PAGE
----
In our last issue we summarized the “Tercon factors” that the Supreme Court of Canada recently approved for assessing whether or not a procurement document should be classified as a true request for proposals (“RFP”) or a call for tenders. We now want to revisit Tercon1 to discuss the critical finding in the case and what it may mean for intellectual property and technology licensing agreements in the future.

Tercon concerned the issuance by the Province of British Columbia of an RFP for a highway construction project. The RFP document called for the submission of proposals from a group of six contractors who had been prequalified through a prior RFEI (Request for Expression of Interest) process. The RFP document also contained an exclusion clause that purported to exclude liability of the Province to the proponents for “any claim for compensation of any kind whatsoever, as a result of participating in this RFP.

To those of us who negotiate licenses, exclusion clauses are old news, particularly in the technology field. Software and hardware vendors know that small “bugs” in products can sometimes have disastrous effects, much more expensive to fix than the value of the fees to be earned under the contract. Accordingly, in the information technology world, vendors regularly seek to allocate risk back to the customer for most of the damages that might be suffered as a result of a failure of the product. The primary device used to allocate risk is the exclusion or limitation of liability clause.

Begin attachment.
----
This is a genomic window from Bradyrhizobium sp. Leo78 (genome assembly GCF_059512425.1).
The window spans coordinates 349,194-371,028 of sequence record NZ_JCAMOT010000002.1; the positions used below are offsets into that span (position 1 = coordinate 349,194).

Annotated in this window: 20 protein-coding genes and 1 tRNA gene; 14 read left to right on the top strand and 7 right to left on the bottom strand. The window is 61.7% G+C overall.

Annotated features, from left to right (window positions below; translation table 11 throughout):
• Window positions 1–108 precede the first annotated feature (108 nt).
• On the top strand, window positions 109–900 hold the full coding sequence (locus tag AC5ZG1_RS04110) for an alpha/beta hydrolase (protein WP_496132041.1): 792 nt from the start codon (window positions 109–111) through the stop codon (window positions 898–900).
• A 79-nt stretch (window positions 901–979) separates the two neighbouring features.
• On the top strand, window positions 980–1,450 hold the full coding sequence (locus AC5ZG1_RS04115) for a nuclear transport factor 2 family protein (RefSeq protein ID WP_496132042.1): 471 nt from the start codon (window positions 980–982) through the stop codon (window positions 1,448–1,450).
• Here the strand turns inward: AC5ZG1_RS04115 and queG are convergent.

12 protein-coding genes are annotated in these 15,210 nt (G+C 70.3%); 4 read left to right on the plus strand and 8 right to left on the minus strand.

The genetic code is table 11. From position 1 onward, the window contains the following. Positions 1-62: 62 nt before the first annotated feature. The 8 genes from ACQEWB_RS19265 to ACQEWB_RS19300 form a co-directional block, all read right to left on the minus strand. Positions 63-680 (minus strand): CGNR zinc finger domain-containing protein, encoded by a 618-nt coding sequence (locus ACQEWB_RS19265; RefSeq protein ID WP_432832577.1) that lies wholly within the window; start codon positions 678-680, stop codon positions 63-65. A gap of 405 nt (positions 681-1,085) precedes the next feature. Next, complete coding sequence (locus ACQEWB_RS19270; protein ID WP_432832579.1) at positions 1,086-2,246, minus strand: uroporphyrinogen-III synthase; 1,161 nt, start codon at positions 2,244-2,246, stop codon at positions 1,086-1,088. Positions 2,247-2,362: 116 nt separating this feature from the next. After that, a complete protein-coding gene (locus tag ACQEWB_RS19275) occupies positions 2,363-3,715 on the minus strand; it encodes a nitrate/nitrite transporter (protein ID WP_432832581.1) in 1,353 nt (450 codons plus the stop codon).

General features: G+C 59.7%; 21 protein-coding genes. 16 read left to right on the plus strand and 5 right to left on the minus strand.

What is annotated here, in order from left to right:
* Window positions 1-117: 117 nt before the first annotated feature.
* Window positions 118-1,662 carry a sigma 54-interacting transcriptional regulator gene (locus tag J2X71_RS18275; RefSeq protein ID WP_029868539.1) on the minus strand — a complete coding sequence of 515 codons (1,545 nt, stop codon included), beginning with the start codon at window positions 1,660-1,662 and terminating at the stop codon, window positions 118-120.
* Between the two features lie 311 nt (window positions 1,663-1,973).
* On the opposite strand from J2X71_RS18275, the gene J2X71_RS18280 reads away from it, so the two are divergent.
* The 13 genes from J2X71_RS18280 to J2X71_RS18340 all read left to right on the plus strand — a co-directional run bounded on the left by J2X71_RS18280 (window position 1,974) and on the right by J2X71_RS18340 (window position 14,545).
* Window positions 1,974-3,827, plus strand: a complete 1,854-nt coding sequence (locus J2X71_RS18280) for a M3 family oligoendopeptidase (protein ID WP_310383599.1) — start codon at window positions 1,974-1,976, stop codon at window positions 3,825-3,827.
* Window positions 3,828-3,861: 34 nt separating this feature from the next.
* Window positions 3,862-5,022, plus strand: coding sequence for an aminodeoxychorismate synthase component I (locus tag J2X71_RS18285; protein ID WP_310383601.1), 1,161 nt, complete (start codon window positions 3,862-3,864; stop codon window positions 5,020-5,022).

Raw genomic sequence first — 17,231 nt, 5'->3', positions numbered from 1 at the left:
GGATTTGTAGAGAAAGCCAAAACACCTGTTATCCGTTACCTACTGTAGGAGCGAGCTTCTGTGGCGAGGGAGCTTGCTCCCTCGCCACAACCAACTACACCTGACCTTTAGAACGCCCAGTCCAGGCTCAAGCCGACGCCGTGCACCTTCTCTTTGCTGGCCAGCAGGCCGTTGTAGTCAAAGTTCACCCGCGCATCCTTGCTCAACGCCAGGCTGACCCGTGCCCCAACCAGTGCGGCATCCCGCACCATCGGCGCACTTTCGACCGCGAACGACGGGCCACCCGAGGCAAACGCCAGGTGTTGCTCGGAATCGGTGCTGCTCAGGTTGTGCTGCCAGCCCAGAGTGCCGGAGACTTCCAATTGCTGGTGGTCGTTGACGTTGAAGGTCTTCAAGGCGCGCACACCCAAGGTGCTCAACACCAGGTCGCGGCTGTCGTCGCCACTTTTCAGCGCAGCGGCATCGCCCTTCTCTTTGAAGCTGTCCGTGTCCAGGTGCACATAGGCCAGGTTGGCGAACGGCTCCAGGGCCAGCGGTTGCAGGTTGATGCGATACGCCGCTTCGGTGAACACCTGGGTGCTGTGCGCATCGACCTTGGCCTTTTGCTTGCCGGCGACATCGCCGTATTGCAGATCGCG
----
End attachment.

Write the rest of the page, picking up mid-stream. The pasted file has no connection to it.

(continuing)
However, in the world of competitive bidding, exclusion clauses in the call for tenders or in the RFP documents is a recent phenomenon. In 1981, the Supreme Court of Canada created a new analytical paradigm for tendering contracts by creating the “Contract A/Contract B” analysis.2 “Contract A” is formed between an owner and a bidder when that bidder submits a compliant bid in response to a call for tenders. The winner of the tender call then is entitled to enter into “Contract B” with the owner for the performance of the actual work. So what is the significance of this framework and why was the issue of an exclusion clause important?

Canadian case law has held that owners issuing calls for tenders have various duties that arise upon the creation of Contract A, which is commonly known as the “bidding contract.” Among other things, these duties include the duty of fairness. In the Tercon case, the use of an exclusion clause was a relatively novel twist on this scenario because, if upheld, the Province of British Columbia could effectively circumvent any liability to proponents for breach of these duties arising under the bidding contract – that is, even if the Province breached Contract A, if the exclusion clause were enforceable, no remedy for damages would be available. Thus, the Supreme Court had a difficult choice to make – uphold the sanctity of the contracting process and hold the parties to the strict terms of Contract A (after all, the proponents read the RFP, presumably saw the exclusion clause and must have agreed to it or why else would they submit a bid?) or find a way to strike down the exclusion clause and hold the Province liable for damages flowing from a breach of Contract A (which occurred in this case because the majority of the Court agreed that the Province had accepted a non-compliant bid because the successful bidder was not one of the six pre-qualified entities).